If ever there was a season of two halves, it’s this one. Swansea spent the first half of the season under a cloud of despondency, but since just before the turn of the year, they’ve been looking up the Premier League table rather than down to the Championship, and there is even some optimism about what the team might be capable of next season.
Flash back to December and that last statement would not have seemed possible. After doing a great job last season, Paul Clement was a popular manager at the Liberty Stadium, but that popularity came under pressure before September was out.
The first five games brought a victory over Crystal Palace and creditable draws with Southampton and Tottenham, but then things started to go wrong. The summer signings did not live up to the hype, there was a woeful lack of creativity in the midfield, and the defence was regularly left exposed.
Ten defeats in 13 games was enough to drop the Swans to the foot of the table, and by 20th December, Clement had been sacked. The low point of that run was probably the home defeat to newly promoted Brighton on 4th November, which dropped Swansea into the relegation zone, by which time an air of pessimism seemed to have settled over the club.
However, a little over a month later, Swansea were recording back-to-back victories against Liverpool and Arsenal, results that grabbed the attention of pundits and journalists, not to mention those shrewd football punters who cottoned on to Swansea’s potential and took advantage of some tempting odds on Stakers for those games.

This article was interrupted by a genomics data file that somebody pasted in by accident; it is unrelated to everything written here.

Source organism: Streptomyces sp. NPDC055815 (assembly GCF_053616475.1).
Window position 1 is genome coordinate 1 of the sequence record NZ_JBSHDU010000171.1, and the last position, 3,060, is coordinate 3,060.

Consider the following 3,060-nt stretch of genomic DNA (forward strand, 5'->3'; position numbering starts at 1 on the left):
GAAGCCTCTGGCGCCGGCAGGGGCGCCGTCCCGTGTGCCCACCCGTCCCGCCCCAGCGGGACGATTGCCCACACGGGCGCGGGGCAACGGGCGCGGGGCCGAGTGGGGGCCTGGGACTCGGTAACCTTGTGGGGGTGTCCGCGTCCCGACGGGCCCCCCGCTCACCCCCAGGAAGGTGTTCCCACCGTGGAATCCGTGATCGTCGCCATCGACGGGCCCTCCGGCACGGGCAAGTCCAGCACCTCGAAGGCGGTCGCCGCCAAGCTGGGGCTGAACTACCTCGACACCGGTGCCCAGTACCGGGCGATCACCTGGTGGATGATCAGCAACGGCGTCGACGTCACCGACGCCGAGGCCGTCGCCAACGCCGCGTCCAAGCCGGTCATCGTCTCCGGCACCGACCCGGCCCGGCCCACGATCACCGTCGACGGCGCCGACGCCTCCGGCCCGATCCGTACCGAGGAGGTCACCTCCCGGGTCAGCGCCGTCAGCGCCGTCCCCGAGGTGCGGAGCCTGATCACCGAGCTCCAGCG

The change was down to one man, Carlos Carvalhal, who arrived at the club having been sacked by Sheffield Wednesday just days earlier.
He received a lukewarm welcome from some quarters, but the doubters were soon proven wrong in spectacular fashion as Swansea began to move up the table, pulling four points clear of the relegation zone by mid-March.
The fact that the same set of players can look hopeless one week and like world-beaters the next is one of the great mysteries of football, but that’s exactly what happened at Swansea.
Carvalhal introduced a new tactical approach, bringing in a three-man defence with wing-backs and a flexible formation capable of transitioning between attack and defence.
He also brought optimism – a quality that had been in short supply since the autumn. The charismatic coach has kept the press entertained and has given everyone at the club a lift.
He has also managed to get the best out of key players such as Sam Clucas and Jordan Ayew, and the results have been remarkable.
Swansea are now heading towards mid-table, and there is genuine anticipation about what Carvalhal might be able to achieve next season – should his contract be extended beyond this season of course.
Easily knocked out of the FA Cup at the quarter-final stage by Spurs the other week, the Swans are not sure of Premier League safety yet, especially with tough league games against Manchester United, Manchester City and Chelsea to come.
However the team will go into those matches in a positive frame of mind, with the club once again at least heading in the right direction on the field.